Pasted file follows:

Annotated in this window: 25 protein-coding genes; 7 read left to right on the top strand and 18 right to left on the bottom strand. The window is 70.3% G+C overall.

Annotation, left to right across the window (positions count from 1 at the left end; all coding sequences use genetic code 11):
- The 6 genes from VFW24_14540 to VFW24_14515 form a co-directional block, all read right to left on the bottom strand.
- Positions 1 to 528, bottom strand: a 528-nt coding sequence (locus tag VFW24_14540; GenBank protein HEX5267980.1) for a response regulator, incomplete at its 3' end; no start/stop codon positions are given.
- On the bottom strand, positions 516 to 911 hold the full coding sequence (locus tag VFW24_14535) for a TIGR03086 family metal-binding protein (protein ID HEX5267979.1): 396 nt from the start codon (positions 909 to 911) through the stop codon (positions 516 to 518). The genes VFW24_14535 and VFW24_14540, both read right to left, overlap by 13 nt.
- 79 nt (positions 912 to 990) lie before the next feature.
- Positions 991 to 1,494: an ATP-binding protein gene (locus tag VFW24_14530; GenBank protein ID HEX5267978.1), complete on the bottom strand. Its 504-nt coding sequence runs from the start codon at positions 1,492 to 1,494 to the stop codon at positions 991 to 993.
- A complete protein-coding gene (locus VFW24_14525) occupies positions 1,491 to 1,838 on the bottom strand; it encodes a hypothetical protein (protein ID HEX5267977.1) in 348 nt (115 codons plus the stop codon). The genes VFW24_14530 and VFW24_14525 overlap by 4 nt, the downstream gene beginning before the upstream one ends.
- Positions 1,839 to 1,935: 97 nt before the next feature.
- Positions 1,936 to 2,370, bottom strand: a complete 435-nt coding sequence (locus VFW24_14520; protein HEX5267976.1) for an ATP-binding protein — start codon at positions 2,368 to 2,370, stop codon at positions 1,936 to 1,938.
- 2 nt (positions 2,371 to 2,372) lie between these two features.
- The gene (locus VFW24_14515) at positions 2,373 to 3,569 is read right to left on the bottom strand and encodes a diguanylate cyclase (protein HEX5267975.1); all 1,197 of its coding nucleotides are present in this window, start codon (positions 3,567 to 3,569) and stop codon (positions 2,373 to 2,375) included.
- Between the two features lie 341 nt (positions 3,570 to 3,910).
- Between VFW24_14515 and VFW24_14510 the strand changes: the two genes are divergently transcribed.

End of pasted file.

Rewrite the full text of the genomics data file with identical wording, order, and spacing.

Annotated in this window: 25 protein-coding genes; 7 read left to right on the top strand and 18 right to left on the bottom strand. The window is 70.3% G+C overall.

Annotation, left to right across the window (positions count from 1 at the left end; all coding sequences use genetic code 11):
- The 6 genes from VFW24_14540 to VFW24_14515 form a co-directional block, all read right to left on the bottom strand.
- Positions 1 to 528, bottom strand: a 528-nt coding sequence (locus tag VFW24_14540; GenBank protein HEX5267980.1) for a response regulator, incomplete at its 3' end; no start/stop codon positions are given.
- On the bottom strand, positions 516 to 911 hold the full coding sequence (locus tag VFW24_14535) for a TIGR03086 family metal-binding protein (protein ID HEX5267979.1): 396 nt from the start codon (positions 909 to 911) through the stop codon (positions 516 to 518). The genes VFW24_14535 and VFW24_14540, both read right to left, overlap by 13 nt.
- 79 nt (positions 912 to 990) lie before the next feature.
- Positions 991 to 1,494: an ATP-binding protein gene (locus tag VFW24_14530; GenBank protein ID HEX5267978.1), complete on the bottom strand. Its 504-nt coding sequence runs from the start codon at positions 1,492 to 1,494 to the stop codon at positions 991 to 993.
- A complete protein-coding gene (locus VFW24_14525) occupies positions 1,491 to 1,838 on the bottom strand; it encodes a hypothetical protein (protein ID HEX5267977.1) in 348 nt (115 codons plus the stop codon). The genes VFW24_14530 and VFW24_14525 overlap by 4 nt, the downstream gene beginning before the upstream one ends.
- Positions 1,839 to 1,935: 97 nt before the next feature.
- Positions 1,936 to 2,370, bottom strand: a complete 435-nt coding sequence (locus VFW24_14520; protein HEX5267976.1) for an ATP-binding protein — start codon at positions 2,368 to 2,370, stop codon at positions 1,936 to 1,938.
- 2 nt (positions 2,371 to 2,372) lie between these two features.
- The gene (locus VFW24_14515) at positions 2,373 to 3,569 is read right to left on the bottom strand and encodes a diguanylate cyclase (protein HEX5267975.1); all 1,197 of its coding nucleotides are present in this window, start codon (positions 3,567 to 3,569) and stop codon (positions 2,373 to 2,375) included.
- Between the two features lie 341 nt (positions 3,570 to 3,910).
- Between VFW24_14515 and VFW24_14510 the strand changes: the two genes are divergently transcribed.